This new-found Punic militarism alarmed many Romans, including Cato the Elder who after a voyage to Carthage, ended all his speeches, no matter what the topic, by saying: "Ceterum censeo Carthaginem esse delendam." - "Furthermore, I think that Carthage must be destroyed".

In 149 BC, in an attempt to draw Carthage into open conflict, Rome made a series of escalating demands, one being the surrender of three hundred children of the nobility as hostages, and finally ending with the near-impossible demand that the city be demolished and rebuilt away from the coast, deeper into Africa. When the Carthaginians refused this last demand, Rome declared the Third Punic War. Having previously relied on mercenaries to fight their wars for them, the Carthaginians were now forced into a more active role in the defense of their city. They made thousands of makeshift weapons in a short amount of time, even using women's hair for catapult strings, and were able to hold off an initial Roman attack. A second offensive under the command of Scipio Aemilianus resulted in a three-year siege before he breached the walls, sacked the city, and systematically burned Carthage to the ground in 146 B.C. The popular story that the ground was sown with salt was invented in the nineteenth century - there is no mention of this in the ancient sources.

After Rome emerged as victorious, significant Carthaginian settlements, such as those in Mauritania, were taken over and aggrandized by the Romans. Volubilis, for example, was an important Roman town situated near the westernmost border of Roman conquests. It was built on the site of the previous Carthaginian settlement, but that settlement overlies an earlier neolithic habitation.[7]

References

  1. ^ Chris Scarre, "The Wars with Carthage," The Penguin Historical Atlas of Ancient Rome (London: Penguin Books, 1995), 24-25.
  2. ^ Goldsworthy, The Punic Wars, p. 13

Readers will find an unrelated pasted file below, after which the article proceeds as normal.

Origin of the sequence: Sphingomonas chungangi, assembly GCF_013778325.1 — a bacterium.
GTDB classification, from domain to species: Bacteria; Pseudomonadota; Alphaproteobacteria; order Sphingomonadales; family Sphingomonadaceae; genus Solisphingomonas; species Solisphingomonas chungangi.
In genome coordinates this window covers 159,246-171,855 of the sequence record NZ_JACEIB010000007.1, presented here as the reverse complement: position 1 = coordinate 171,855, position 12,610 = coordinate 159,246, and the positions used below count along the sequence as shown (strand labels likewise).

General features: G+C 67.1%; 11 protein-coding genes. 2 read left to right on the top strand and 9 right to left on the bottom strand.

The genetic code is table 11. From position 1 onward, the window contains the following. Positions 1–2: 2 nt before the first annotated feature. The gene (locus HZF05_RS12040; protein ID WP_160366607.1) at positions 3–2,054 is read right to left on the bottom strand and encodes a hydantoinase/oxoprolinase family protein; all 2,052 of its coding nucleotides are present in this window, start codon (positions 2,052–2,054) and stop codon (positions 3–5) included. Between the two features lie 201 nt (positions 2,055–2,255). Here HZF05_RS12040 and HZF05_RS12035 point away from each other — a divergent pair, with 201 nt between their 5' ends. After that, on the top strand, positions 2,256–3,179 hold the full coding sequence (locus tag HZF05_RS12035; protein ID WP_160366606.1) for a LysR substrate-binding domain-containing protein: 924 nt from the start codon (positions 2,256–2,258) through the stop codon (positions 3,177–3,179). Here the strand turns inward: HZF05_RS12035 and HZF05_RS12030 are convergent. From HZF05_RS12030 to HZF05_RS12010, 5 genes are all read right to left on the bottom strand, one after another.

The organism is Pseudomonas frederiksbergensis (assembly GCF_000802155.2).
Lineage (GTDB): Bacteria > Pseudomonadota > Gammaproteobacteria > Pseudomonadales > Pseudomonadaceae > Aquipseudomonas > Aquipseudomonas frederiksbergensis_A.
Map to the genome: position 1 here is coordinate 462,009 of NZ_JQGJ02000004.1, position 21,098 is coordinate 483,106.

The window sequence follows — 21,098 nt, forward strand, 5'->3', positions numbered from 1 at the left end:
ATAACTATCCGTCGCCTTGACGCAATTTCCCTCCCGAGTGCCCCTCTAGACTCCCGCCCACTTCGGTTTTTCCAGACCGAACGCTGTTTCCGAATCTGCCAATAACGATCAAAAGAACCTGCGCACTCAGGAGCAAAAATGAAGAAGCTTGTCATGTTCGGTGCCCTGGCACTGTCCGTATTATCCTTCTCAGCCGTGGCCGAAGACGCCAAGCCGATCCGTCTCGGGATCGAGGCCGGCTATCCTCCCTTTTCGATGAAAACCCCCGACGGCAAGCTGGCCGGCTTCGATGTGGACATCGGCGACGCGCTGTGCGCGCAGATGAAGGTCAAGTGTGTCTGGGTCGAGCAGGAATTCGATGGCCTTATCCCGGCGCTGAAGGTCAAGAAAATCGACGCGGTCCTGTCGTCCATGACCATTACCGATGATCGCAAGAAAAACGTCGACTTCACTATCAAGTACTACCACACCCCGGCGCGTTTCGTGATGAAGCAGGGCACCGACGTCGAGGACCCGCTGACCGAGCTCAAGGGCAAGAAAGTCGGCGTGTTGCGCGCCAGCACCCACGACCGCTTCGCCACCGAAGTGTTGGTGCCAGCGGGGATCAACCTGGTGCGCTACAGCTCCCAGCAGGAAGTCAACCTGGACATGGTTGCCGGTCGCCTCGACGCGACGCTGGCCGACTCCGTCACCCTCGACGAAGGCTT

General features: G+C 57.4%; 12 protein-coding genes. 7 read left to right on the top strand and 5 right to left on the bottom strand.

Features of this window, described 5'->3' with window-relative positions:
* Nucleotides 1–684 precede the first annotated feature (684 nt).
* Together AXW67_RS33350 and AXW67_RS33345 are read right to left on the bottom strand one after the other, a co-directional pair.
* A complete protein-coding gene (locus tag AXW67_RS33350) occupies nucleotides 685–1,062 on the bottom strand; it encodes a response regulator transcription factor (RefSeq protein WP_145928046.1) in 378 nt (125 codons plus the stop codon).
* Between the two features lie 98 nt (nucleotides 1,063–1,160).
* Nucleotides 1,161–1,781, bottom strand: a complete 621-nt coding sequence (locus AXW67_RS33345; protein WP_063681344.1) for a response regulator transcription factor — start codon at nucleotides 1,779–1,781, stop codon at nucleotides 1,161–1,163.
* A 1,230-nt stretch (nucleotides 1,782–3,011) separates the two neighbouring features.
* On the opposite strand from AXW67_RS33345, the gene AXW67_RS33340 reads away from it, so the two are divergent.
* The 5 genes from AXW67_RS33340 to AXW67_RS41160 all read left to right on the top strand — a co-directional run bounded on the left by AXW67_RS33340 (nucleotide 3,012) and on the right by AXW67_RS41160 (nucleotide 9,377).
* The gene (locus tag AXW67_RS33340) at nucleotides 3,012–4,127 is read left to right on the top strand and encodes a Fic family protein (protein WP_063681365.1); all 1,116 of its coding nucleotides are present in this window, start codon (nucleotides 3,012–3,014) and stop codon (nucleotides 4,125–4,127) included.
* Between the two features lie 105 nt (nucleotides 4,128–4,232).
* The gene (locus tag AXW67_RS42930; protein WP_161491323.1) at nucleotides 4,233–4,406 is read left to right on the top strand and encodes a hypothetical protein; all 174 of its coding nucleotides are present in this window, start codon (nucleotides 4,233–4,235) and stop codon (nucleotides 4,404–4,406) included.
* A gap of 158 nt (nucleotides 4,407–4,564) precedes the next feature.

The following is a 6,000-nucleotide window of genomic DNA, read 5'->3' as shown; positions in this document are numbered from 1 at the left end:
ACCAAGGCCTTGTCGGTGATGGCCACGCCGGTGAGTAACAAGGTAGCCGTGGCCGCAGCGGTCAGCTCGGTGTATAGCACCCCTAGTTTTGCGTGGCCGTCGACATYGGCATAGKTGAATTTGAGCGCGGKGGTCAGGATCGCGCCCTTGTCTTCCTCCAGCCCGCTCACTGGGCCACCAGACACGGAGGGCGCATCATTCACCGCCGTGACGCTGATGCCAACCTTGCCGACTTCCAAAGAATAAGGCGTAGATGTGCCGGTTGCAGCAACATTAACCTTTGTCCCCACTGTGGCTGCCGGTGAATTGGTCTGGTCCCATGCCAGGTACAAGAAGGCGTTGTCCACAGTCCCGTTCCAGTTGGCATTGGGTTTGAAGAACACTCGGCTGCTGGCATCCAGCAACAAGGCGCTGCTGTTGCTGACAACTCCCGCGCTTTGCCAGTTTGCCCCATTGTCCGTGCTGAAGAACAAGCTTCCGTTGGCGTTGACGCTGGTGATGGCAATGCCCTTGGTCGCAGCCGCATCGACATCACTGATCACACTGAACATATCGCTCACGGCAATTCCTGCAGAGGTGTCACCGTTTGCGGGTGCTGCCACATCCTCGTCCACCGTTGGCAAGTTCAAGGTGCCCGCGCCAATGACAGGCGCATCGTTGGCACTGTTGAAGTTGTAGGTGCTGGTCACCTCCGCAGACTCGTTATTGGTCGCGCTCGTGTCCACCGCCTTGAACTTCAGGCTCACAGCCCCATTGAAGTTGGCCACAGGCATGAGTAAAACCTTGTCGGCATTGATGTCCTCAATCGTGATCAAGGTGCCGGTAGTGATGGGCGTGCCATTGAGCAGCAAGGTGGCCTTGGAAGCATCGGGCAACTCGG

3. ^ Carthaginian - Definitions from Dictionary.com
  4. ^ Eckstein, Arthur M. Mediterranean Anarchy, Interstate War, and the Rise of Rome University of California Press (1 April 2009)ISBN:978-0520259928 p. 167 [1]
  5. ^ Fagan, Garret G. "The History of Ancient Rome". Lecture 13: "The Second Punic War". Teaching Company, "Great Courses" series.
  6. ^ Pedro Barceló, Karthago und die Iberische Halbinsel vor den Barkiden
  7. ^ C.Michael Hogan, Volubilis, Megalithic Portal, ed. A. Burnham (2007)

See also

  • Pubic Wars, a pun on the Punic Wars, is the name given to the rivalry between the pornographic magazines Playboy and Penthouse during the 1960s and 1970s.

1911 encyclopedia

Up to date as of January 14, 2010

From LoveToKnow 1911

PUNIC WARS, a name specially appropriated to the wars between Rome and Carthage in the 3rd and 2nd centuries B.C. The origin of these conflicts is to be sought in the position which Rome acquired about 275 B.C. as suzerain and protector of all Italy. Her new obligation to safeguard the peninsula against foreign interference made it necessary that she should not allow the neighbouring island of Sicily to fall into the hands of a strong and expansive power. Carthage, on the other hand, had long been anxious to conquer Sicily and so to complete the chain of island posts by which she controlled the western Mediterranean.

First Punic War (264-241 B.e. 1). - The proximate cause of the first outbreak was a crisis in the city of Messana, commanding the straits between Italy and Sicily. A band of Campanian mercenaries, which had forcibly esablished itself within the town and was being hard pressed in 264 by Hiero II. of Syracuse, applied for help both to Rome and Carthage and thus brought a force from either power upon the scene. The Carthaginians, arriving first, occupied Messana and effected a reconciliation with Hiero. The Roman commander nevertheless persisted in throwing troops into the city, and by seizing the person of the Carthaginian admiral during a parley,induced him to withdraw his garrison. The Romans thus won an important strategic post, but their aggression was met by a declaration of war from Carthage and Syracuse.